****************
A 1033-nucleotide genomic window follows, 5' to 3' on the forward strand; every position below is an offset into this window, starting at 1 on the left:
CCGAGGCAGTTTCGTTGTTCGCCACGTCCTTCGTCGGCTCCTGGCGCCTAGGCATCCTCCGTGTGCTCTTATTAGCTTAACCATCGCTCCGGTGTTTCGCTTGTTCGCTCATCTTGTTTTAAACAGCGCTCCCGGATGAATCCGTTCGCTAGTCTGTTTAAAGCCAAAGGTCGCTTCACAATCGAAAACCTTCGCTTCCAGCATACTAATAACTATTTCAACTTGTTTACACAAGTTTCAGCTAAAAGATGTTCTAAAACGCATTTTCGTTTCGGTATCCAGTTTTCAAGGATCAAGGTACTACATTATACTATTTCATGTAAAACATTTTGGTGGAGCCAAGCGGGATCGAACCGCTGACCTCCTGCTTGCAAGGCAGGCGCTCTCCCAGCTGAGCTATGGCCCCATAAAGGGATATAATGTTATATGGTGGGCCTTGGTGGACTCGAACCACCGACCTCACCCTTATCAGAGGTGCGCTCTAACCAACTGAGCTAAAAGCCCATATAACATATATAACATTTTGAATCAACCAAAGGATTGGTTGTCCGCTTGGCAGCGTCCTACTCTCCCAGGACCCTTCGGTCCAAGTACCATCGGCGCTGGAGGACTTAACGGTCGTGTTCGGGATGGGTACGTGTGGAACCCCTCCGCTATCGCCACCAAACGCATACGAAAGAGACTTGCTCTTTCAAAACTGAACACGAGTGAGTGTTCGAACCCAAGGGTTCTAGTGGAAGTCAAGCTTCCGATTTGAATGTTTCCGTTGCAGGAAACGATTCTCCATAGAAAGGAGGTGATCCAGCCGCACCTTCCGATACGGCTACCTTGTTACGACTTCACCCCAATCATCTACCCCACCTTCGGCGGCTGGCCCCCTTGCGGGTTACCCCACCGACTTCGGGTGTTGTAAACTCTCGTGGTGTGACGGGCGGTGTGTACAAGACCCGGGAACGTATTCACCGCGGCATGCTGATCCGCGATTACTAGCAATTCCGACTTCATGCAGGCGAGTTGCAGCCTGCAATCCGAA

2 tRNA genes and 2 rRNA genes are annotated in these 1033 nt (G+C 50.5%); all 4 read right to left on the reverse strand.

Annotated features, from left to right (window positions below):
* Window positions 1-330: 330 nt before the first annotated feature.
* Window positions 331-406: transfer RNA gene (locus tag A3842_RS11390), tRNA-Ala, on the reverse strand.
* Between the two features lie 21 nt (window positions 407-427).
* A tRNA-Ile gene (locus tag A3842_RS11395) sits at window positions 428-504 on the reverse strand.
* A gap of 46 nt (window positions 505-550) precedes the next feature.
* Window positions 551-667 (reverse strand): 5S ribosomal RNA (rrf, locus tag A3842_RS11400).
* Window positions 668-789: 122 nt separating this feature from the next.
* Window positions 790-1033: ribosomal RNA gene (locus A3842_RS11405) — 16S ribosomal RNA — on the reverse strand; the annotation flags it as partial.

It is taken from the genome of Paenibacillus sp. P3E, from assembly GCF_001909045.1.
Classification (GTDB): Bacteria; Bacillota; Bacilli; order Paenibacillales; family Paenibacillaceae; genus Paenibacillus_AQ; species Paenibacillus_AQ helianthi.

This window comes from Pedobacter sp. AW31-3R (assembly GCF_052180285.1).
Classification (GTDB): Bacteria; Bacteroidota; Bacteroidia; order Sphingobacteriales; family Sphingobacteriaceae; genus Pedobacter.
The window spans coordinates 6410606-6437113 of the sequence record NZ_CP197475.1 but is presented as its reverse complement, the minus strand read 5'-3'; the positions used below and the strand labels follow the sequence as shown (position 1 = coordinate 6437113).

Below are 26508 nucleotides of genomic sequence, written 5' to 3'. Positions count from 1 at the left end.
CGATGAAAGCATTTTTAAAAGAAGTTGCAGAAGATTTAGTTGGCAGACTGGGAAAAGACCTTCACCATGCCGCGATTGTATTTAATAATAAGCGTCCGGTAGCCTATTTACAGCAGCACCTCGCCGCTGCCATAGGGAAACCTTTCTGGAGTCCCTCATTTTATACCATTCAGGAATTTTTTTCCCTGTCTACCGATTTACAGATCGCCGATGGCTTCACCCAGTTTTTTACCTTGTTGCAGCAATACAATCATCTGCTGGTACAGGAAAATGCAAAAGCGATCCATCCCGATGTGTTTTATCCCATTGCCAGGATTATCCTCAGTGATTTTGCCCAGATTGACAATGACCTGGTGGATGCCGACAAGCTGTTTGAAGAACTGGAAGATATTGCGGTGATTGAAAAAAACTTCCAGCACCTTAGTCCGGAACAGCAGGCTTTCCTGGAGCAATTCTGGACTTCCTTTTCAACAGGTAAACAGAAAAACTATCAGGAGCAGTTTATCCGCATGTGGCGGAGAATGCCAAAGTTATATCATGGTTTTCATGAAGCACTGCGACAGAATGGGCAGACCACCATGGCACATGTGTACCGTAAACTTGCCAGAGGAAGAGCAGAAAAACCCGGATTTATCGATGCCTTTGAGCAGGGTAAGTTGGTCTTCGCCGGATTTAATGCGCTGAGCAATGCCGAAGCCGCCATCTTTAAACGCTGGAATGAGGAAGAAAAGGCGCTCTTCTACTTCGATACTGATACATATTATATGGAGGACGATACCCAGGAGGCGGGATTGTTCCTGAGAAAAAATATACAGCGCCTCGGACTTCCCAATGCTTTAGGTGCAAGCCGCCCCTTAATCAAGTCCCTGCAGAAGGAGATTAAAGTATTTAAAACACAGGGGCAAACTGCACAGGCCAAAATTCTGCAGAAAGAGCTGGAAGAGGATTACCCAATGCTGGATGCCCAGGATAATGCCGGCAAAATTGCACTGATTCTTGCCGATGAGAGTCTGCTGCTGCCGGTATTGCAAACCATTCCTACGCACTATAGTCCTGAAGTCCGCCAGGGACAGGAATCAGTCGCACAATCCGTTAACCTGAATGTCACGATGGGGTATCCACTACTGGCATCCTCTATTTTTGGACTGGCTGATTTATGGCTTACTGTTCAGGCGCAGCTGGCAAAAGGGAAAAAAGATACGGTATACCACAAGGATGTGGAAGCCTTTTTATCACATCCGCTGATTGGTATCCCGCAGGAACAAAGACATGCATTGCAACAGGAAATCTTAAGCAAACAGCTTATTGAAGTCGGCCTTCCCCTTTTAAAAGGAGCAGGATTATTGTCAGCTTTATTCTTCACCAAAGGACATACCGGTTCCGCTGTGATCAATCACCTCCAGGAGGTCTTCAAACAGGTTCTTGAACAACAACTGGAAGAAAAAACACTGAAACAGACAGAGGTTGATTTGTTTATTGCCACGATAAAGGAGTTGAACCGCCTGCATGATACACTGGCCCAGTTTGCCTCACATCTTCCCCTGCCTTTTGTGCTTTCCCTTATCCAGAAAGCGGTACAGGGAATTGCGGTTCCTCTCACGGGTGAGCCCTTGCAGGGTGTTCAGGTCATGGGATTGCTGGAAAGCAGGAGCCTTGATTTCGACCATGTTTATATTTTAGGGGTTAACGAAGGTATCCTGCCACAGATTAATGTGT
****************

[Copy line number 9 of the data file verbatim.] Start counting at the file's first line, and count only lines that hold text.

* A gap of 46 nt (window positions 505-550) precedes the next feature.